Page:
Sea Rise: 32 million Nigerians risk becoming environmental refugees – Minister

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MinMinister of Environment, Mrs Laurentia Mallam, has cautioned that over 32 million Nigerians living along the coastal zone of the Niger Delta might be displaced and become environmental refugees due to incessant rise in sea level.
The minister revealed that with an accelerated sea level rise of 1.0 metres, 75 per cent of the Niger Delta would be gone under water.
‘’Given this scenario, it implies that nearly 32 million people (22.6% of the national population) who live along the coastal zone are at risk of becoming environmental refugees,’’ Mrs Mallam said, warning that: ‘’Such forced movement could result in social frictions arising from demands of land resources for economic activities by the refugees.’’

Giving the warning during her speech to mark the 2014 World Environment Day tagged: ‘’Raise your voice not the sea level,’’ she added that cities such as Lagos, Port Harcourt, Calabar and Warri were sensitive to sea level rise and storm surge.
“Nigeria is endowed with low-laying coastline of about 853 km long. This coastline is very important to the economy of the country. It accounts for most of the country’s industrial establishments and energy infrastructure.
“Moreover, many fishing grounds will be adversely affected, thus threatening major livelihood of the rural dwellers along the Nigerian coast. This is because the mangrove swamps provide breeding grounds and refuge for many fish species and the intrusion of saline water due to sea level rise will have an undesirable consequence on fresh water resources of the affected areas,” the minister.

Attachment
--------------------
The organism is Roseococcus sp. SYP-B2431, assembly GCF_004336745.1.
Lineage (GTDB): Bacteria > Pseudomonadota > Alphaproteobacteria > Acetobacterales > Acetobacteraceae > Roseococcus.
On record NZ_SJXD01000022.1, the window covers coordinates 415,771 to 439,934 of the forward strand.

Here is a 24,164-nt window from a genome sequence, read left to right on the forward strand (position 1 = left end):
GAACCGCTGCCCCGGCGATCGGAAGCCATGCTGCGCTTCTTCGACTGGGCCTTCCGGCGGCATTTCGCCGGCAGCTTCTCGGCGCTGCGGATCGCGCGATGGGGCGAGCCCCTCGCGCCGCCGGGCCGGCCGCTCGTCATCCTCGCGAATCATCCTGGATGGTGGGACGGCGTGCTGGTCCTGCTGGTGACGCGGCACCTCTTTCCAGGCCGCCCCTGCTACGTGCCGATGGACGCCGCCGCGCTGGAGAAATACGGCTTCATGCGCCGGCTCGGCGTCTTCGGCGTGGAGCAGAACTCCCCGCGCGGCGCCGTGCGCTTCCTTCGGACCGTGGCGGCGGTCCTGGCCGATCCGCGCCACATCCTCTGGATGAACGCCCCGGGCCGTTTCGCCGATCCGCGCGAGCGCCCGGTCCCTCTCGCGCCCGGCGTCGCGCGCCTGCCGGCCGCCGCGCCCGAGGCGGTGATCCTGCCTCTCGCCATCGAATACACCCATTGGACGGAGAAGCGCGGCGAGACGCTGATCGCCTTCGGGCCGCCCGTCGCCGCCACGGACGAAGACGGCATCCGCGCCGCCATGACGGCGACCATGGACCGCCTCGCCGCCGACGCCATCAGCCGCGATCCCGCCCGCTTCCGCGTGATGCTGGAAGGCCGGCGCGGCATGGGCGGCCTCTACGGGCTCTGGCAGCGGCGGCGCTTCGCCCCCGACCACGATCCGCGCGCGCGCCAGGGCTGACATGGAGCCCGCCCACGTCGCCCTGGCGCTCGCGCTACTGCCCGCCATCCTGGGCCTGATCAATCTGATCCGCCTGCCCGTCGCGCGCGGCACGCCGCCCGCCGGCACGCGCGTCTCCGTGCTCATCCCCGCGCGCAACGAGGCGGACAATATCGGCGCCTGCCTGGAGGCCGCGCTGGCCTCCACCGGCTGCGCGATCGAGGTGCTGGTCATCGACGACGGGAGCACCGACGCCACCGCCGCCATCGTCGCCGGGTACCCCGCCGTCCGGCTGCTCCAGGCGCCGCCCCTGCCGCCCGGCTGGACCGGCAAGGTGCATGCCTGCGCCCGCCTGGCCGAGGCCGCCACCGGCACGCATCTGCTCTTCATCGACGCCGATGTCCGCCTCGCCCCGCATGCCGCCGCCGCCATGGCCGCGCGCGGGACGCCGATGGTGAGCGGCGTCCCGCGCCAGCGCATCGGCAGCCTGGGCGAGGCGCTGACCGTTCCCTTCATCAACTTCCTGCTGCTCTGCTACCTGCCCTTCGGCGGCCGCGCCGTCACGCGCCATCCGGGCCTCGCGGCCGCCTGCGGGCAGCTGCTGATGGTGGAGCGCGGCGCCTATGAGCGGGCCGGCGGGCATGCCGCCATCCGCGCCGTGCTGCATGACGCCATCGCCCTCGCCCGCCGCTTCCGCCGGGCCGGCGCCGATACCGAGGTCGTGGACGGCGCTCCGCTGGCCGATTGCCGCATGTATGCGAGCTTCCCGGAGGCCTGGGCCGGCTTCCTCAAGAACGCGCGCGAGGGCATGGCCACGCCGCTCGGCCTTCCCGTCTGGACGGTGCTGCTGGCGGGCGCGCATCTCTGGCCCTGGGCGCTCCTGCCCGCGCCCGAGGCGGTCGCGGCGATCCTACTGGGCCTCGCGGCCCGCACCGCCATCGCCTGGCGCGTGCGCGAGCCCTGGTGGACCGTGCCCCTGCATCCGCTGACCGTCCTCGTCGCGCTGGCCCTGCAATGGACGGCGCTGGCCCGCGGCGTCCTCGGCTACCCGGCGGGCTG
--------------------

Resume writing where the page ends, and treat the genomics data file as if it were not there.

Mrs Mallam highlighted that the impacts of climate change are manifested by erosion and landslides in the east, drought, and desertification in the north, raising sea levels in the coastal areas and flooding across the nation.
According to her, the only choice for humanity is to take practical actions through reducing emissions, awareness creation, preparing for extreme events to be able to adapt to climate change impacts.
‘’We need to plan for the changes that are expected to occur. We need to adjust our ecological, social, and economic systems and change the way we do things,’’ the minister submitted.
Project Steering Committee members of the National Implementation Plan of the Stockholm Convention during their official inaugural ceremony held at the Ministry’s head office in Abuja.

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